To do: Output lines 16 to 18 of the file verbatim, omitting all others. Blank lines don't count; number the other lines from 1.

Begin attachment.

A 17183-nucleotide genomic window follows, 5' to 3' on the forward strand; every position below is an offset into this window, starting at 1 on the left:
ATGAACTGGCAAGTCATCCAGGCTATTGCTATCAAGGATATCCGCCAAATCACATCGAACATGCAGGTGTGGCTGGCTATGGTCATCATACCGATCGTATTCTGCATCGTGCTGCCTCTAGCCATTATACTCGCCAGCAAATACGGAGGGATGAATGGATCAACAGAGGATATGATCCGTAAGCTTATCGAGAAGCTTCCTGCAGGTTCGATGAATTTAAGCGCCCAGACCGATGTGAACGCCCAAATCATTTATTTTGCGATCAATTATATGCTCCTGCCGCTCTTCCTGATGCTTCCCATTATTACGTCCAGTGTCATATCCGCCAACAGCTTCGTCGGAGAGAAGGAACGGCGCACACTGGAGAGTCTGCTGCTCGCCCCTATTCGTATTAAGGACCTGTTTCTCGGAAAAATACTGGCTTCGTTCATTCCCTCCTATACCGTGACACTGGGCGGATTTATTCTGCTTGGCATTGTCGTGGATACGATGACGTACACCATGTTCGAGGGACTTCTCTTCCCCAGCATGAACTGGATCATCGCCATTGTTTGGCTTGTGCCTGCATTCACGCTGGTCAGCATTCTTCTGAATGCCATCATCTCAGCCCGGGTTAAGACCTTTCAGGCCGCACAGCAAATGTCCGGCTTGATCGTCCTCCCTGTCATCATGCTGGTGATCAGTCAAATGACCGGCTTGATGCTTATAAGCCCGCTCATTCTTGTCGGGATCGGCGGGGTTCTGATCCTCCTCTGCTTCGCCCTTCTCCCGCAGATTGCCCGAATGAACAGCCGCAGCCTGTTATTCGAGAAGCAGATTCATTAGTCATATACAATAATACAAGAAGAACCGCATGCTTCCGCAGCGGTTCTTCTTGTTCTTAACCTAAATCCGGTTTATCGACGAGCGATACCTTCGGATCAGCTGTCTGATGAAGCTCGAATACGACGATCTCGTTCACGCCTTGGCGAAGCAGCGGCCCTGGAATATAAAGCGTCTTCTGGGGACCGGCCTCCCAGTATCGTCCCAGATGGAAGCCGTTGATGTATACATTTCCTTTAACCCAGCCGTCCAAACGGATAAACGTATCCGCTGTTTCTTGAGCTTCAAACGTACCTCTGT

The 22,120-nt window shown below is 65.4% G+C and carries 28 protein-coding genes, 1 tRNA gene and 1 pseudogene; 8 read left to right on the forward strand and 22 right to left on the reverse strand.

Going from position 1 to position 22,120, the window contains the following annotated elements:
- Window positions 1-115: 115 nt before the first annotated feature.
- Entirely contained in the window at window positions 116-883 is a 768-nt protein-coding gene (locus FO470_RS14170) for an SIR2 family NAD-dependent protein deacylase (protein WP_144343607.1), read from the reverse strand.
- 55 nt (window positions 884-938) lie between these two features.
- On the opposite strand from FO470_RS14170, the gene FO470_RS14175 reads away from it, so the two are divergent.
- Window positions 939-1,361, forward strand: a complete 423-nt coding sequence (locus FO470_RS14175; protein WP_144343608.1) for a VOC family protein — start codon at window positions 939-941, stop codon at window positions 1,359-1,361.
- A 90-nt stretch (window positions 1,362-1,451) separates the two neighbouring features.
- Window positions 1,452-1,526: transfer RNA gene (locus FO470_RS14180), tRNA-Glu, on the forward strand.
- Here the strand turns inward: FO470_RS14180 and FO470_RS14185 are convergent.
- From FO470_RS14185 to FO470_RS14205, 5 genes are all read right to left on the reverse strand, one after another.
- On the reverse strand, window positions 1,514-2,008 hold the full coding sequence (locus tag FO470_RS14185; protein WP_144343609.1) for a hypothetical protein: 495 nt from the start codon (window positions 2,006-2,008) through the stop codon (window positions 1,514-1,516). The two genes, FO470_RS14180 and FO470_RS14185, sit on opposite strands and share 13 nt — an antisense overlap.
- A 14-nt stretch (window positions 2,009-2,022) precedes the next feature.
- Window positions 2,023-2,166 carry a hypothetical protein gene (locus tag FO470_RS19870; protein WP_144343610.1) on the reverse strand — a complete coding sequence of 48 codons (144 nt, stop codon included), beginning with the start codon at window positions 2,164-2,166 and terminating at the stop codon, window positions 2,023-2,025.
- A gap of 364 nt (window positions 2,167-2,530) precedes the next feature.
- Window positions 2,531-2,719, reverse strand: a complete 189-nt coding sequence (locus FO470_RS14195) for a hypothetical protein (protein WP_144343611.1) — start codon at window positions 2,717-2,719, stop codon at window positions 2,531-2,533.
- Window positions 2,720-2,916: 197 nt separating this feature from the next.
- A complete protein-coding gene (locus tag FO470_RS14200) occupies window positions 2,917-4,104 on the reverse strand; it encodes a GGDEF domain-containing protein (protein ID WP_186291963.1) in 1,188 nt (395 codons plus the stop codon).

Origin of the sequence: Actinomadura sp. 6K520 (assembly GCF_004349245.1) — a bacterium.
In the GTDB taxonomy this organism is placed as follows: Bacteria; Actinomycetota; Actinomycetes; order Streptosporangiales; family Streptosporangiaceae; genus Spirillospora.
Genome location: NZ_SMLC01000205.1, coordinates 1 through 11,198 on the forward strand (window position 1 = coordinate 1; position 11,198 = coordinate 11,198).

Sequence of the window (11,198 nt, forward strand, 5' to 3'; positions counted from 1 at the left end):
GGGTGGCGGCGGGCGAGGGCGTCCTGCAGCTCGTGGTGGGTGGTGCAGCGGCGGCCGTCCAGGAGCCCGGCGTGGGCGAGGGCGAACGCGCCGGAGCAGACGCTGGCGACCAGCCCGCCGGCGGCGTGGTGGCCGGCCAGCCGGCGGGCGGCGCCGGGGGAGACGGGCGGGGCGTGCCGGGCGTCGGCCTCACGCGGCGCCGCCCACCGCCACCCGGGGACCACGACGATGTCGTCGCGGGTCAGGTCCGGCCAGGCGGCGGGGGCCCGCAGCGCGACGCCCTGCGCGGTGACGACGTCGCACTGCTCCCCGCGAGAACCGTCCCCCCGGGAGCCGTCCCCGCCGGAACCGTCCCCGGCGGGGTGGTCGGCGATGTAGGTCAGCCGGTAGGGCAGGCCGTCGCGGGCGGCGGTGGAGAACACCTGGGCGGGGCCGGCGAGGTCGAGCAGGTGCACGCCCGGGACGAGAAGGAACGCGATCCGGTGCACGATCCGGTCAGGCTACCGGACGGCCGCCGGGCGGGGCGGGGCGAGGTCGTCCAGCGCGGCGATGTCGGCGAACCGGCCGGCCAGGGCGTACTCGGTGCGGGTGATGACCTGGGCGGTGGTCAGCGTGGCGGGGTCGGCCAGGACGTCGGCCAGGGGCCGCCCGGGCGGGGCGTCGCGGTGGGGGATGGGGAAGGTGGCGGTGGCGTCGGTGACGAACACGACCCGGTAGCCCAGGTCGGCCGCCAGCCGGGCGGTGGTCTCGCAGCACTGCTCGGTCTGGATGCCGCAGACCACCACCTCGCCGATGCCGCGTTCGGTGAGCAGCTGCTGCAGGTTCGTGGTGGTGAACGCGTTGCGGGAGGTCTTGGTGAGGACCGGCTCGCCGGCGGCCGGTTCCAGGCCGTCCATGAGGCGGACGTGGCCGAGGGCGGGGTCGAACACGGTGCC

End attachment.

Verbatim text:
- Window positions 2,023-2,166 carry a hypothetical protein gene (locus tag FO470_RS19870; protein WP_144343610.1) on the reverse strand — a complete coding sequence of 48 codons (144 nt, stop codon included), beginning with the start codon at window positions 2,164-2,166 and terminating at the stop codon, window positions 2,023-2,025.
- A gap of 364 nt (window positions 2,167-2,530) precedes the next feature.
- Window positions 2,531-2,719, reverse strand: a complete 189-nt coding sequence (locus FO470_RS14195) for a hypothetical protein (protein WP_144343611.1) — start codon at window positions 2,717-2,719, stop codon at window positions 2,531-2,533.